Ironing Board Cover 66


Muslin (Chap. I, Par. 27).

2 yards muslin (unbleached).

4 yards tape.

White thread No. 70.

Needle No. 8.

1 piece drafting paper, 30"x62".

Introductory Statement

It is very important that the cover on an ironing board should be kept clean. If it is not it will soil the clothes that are ironed on it. With care, the cover on an ironing board can be kept clean for some time, but on account of dirt and the occasional scorching which ironing boards are almost sure to get, it will eventually need to be removed; if it is tacked to the board permanently this is quite a task.'

A cover which can be easily removed and replaced will be found much more satisfactory. Before this cover is placed on it, the ironing board should be properly padded with several thicknesses of canton flannel, heavy outing flannel or felt (a discarded blanket or bed spread will answer this purpose).

The removable cover shown in this lesson is provided with tape strings placed at frequent intervals. These tapes are to be tied together under the board, thus making it possible to adjust this cover to different sized ironing boards, also to draw it perfectly smooth.

Unbleached muslin makes a very satisfactory cover, and since it is not expensive, it is very commonly used for this purpose.


Approved Methods for Home Laundering. Proctor and Gamble Co., Cin., O. Laundry Manual, Balderston & Lemerick. Whitcomb & Barrows. Laundry Manual, Mrs. Lord. Nelson & Son, N. Y.

Suggestions For Optional Modification

Suggestions For Optional Modification 67

Large Ironing Board Cover

No. 1. No. 1 is a large ironing board cover, very similar to the one in the lesson. It is provided with rings so as to lace around the board with tape. The top portion of the ironing board cover is a sort of pocket or hood that fits securely over the end of the board.

Pressing Pad

No. 2. No. 2 is a pressing pad made of heavy unbleached muslin of two or more thicknesses. It is provided with tapes with which it may be fastened in place. It is used in pressing laces and very dainty fabrics.

Pressing Cloth

No. 3. No. 3 is a large rectangular piece of heavy unbleached muslin hemmed on all sides. It is used in pressing garments.

Ironing Board Cover

No. 4. This is a large ironing board cover gathered at one end and held in place by ties of tape.

Working Directions For Ironing Board Cover

Preparing Material

If desired you may make a pattern and cut the ironing board cover from it, using the following directions, or you may apply the directions directly to the muslin. Straighten one end of the material first (Chap. II, Par. 102), then fold it in the center lengthwise.

Laying Out The Cover

As the dimensions are given for one-half of the ironing board cover folded lengthwise, first find the center of the paper by folding the long edges together evenly. On the straightened end measure out from the center fold 15" (half the width of the cover at the wide end). Mark this with a dot and call it number 1. From dot 1 measure up on the fold 45" (the place where the flap begins); mark with a dot, call it number 2. From dot 2 measure out 12" (the width of the ironing board cover at this point); mark with a dot and call it number 3. Connect dots 3 and 1 with a straight line, using a yard stick and pencil. As half the flap is 5" narrower than half the ironing board cover at this point, measure back toward the fold from dot 3, mark with a dot, call this number 4. Connect dots 3 and 4 with a straight line. From the folded corner at the wide end of the cover measure up on the fold 60", the full length of the cover, mark with a dot and call it number 5; from dot 5 measure out 6" toward the unfolded edge (this is half the width of the narrow end of the flap); mark with a dot; call this number 6. Connect dots 6 and 4 with a straight line; cut out the pattern for the cover, making it the shape shown in the illustration. As the flap is to be made double in order to fit over the end of the ironing board, an extra piece must be cut out for this purpose. Open the paper and pin the flap end over another piece of paper large enough to cut the piece exactly like the flap, allowing 1/2" extra on the wide end for a hem. Cut out the extra piece. Fold the long edges of the material for the cover together evenly; crease on the fold; lay the straight edge of the pattern on the fold of the material; pin it in several places to keep it from slipping; cut out the cover.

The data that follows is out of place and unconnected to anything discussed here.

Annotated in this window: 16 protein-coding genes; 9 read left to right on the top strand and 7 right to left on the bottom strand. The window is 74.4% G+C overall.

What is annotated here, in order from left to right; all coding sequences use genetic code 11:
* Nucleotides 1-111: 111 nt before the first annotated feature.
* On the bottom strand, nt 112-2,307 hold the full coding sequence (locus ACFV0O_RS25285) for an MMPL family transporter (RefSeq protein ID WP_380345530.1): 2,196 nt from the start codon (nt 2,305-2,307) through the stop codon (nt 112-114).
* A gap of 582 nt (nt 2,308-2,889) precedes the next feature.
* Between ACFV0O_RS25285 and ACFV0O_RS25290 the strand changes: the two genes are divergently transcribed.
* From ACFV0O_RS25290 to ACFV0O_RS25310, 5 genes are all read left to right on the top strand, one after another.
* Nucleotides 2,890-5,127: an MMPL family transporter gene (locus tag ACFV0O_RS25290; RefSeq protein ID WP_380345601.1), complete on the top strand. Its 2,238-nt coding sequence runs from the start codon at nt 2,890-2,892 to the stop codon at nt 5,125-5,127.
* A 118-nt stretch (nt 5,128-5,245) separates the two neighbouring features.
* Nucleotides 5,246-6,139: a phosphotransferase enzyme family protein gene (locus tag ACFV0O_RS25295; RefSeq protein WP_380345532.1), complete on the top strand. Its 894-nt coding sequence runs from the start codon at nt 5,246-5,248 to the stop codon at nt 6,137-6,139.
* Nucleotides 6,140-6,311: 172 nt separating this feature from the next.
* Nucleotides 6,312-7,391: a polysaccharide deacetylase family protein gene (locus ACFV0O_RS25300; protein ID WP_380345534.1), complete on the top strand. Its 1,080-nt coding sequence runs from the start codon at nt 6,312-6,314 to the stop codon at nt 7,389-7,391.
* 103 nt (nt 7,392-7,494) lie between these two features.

Setting On Tapes

The ends of the tapes to be used to tie the cover to the ironing board are to be folded under with the hems. They should be prepared first. To do this, cut 18 pieces of tape each 8" long. On the right side of the cover, beginning at the wide end, lay 9 of these strips on the cloth with one end of each even with the edge of the cover at equal intervals of 5". Fold, baste with even basting (Chap. II, Par. 103) and stitch a hem 1/4" wide along this edge of the cover and the end next to the flap, stitching the tapes under edge of the hem. Finish the end of the hem next to the flap by turning in the raw edge and sewing it down with hemming stitches (Chap. II, Par. 114). Fasten the tapes and make a hem on the opposite edge and end of the cover in exactly the same manner.

Finish the wide end of the cover with a 1/4" hem, the same as the hems on the edges.

To Make The Flap

Make a 1/4" hem on the wide end of the extra piece which is to be sewed on to the flap end of the ironing board; turning the seam toward the wrong side, make the edges even and baste this piece to the flap with a 1/4" seam. Stitch it in place on the sewing machine (Chap. II, Par. 164); turn right side out; remove all bastings.

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